While those who don't know anything at all about video games are quick to use them as an excuse for many of society’s ills (crime, violence, obesity, attention deficit and a myriad of psychological disorders), now everyone thinks they are bad. In fact a growing number of academics see the value in video games as teaching aids. For example, a Yale professor is trying to use them to teach sex education.
The Center for Health, Intervention and Prevention hosted a lecture by Lynn R. Fiellin, an associate professor at the Yale School of Medicine on Thursday, as part of its lecture series. Fiellin gave a lecture called "The Game of Science and the Science of the Game," which explored a video game she is helping to develop which helps inner city youth better understand the risks associated with sex. The game teaches about the risks of HIV, sexually transmitted diseases and pregnancies that will likely result from unprotected sex.
During the lecture Fiellin detailed the development process she and her colleagues are using to create this new type of video game. Fiellin explained how Farnam Neighborhood Help, an after-school and weekend programs for inner-city youth in New Haven, served as the site of many of her studies and interviews. Fiellin met with many of the youths there and discussed what they considered normal sexual activity and what the risks were associated with such activities. In talking with the kids she learned that many understood that pregnancy was a risk, because they had peers who had become pregnant.
"Pregnancy is much more proximal to them, so if we can demonstrate that there is a risk of HIV and STDs resulting from the same behavior that causes pregnancy, it may be easier for them to imagine," Fiellin said.
After conducting the interviews, Fiellin and her colleagues teamed with with Schell Games. Jesse Schell, an associate professor at Carnegie Mellon University and author of "Art of Game Design," took an academic approach to the project.
The video game, now in development, uses what Fiellin calls an "aspirational avatar." This type of avatar forces players to imagine what their end goal is, what they want in the future, and what the best way to negotiate that is.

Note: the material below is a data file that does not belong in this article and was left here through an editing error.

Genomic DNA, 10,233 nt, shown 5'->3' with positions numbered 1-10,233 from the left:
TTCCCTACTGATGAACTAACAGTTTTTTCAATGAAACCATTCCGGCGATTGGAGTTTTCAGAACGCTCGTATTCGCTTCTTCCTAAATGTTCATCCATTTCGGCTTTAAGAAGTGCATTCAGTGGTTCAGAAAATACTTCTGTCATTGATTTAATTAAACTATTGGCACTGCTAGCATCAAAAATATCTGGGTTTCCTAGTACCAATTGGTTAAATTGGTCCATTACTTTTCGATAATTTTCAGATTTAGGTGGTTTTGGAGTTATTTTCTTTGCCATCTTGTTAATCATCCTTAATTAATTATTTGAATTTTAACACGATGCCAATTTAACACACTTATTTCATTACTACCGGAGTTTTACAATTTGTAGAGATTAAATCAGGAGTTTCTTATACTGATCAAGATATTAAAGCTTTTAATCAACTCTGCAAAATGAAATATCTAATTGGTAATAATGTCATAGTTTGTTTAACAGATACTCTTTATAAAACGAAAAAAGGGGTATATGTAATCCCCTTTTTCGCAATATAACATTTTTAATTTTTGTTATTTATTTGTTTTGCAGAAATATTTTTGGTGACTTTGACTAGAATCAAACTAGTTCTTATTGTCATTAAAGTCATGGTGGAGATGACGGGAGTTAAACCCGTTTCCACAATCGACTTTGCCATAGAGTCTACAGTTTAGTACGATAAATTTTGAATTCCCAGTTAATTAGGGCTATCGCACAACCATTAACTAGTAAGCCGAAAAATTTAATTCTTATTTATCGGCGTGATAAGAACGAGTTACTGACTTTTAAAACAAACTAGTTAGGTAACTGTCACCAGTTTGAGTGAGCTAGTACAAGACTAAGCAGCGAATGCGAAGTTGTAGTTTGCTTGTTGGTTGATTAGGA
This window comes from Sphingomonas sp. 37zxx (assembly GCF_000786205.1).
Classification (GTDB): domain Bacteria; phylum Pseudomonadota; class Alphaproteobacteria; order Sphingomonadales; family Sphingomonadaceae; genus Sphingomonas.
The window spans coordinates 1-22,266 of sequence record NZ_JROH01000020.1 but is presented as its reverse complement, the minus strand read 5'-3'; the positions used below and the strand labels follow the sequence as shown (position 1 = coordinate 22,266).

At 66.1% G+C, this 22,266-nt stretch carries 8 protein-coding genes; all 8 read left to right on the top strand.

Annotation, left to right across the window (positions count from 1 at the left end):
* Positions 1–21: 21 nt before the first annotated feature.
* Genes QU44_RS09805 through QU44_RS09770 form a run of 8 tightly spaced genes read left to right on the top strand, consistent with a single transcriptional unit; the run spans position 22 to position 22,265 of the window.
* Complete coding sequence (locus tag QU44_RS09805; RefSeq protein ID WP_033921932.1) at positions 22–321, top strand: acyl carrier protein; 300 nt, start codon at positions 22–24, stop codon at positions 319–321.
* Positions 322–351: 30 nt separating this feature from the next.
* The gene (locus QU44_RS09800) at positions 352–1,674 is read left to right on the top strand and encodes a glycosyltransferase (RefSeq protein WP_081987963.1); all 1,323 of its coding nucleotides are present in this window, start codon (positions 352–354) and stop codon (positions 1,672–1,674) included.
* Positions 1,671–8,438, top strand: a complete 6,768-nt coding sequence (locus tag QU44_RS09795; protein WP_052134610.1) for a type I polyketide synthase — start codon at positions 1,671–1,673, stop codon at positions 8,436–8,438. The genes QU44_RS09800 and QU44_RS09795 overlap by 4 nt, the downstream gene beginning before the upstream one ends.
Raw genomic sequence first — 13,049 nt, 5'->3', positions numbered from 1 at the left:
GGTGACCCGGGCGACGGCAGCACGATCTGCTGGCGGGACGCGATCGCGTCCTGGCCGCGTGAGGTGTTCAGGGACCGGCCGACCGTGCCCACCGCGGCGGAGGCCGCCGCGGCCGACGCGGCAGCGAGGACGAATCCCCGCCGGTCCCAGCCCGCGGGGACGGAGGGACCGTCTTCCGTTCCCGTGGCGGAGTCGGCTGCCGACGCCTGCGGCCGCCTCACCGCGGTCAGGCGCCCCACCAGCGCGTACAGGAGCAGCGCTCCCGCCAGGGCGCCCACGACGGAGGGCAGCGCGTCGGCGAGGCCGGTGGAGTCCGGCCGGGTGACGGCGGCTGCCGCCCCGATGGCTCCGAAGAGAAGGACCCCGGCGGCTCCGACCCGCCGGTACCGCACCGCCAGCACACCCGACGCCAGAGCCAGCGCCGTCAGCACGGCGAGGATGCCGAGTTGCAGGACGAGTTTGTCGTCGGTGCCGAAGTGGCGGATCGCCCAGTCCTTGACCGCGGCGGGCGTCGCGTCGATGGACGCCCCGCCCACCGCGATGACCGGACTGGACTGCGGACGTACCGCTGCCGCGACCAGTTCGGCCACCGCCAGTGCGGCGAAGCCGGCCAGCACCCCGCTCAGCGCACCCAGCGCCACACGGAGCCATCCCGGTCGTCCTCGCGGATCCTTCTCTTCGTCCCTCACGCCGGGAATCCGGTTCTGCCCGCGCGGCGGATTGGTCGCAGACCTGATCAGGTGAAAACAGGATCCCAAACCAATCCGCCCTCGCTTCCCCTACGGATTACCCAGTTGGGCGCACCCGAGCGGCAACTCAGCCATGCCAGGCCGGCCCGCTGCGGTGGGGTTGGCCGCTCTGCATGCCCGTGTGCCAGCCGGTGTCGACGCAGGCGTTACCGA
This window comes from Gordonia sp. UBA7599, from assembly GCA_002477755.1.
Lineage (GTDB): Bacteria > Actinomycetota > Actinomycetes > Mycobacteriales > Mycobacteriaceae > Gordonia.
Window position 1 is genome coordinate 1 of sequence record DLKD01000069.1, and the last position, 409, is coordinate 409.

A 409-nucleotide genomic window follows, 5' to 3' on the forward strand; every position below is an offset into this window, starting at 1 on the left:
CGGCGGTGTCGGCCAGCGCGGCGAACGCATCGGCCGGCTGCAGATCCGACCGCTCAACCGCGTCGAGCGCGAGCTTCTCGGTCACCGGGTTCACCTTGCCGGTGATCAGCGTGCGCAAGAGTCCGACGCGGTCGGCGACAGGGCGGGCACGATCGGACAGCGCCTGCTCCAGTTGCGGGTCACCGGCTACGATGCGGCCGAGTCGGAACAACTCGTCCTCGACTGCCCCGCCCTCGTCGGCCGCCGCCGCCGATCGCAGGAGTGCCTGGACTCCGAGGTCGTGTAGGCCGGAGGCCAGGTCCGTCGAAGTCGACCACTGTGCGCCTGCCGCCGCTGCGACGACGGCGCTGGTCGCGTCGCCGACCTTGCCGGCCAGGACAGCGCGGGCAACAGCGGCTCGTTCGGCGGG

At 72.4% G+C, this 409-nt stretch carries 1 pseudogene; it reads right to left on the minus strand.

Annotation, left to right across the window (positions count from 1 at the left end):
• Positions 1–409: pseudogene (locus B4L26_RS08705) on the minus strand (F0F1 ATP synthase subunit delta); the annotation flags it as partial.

"I used to love the game ‘Life.' Just like I was invested in those two little plastic playing pieces, players of this game will be invested in making good choices," Fiellin said.
The HIV prevention video game will target inner-city youth from ages 11 to 14. The goal of the game is to improve understanding of HIV and risky behaviors. Data will be gathered through game play, in order to give a better understanding of the players' choices.
At the end of the day the goal of the game is to delay the initiation of sexual activity, according to Fiellin.
"If it's effective or if components of it are effective, it can be models for other games, whether it be to educate about teen drinking, driving, smoking or something else," Fiellin said.
The game project remains nameless for the time being, though.
"We don't have a name yet, so if anyone has a brilliant name, let me know," said Fiellin.
Update: We erroneously reported in the title to this story that a "Harvard" professor was working on a game, when she in fact works at Yale. Yale fans will no doubt be agitated by this error. We apologize for the mistake.
Source: Daily Campus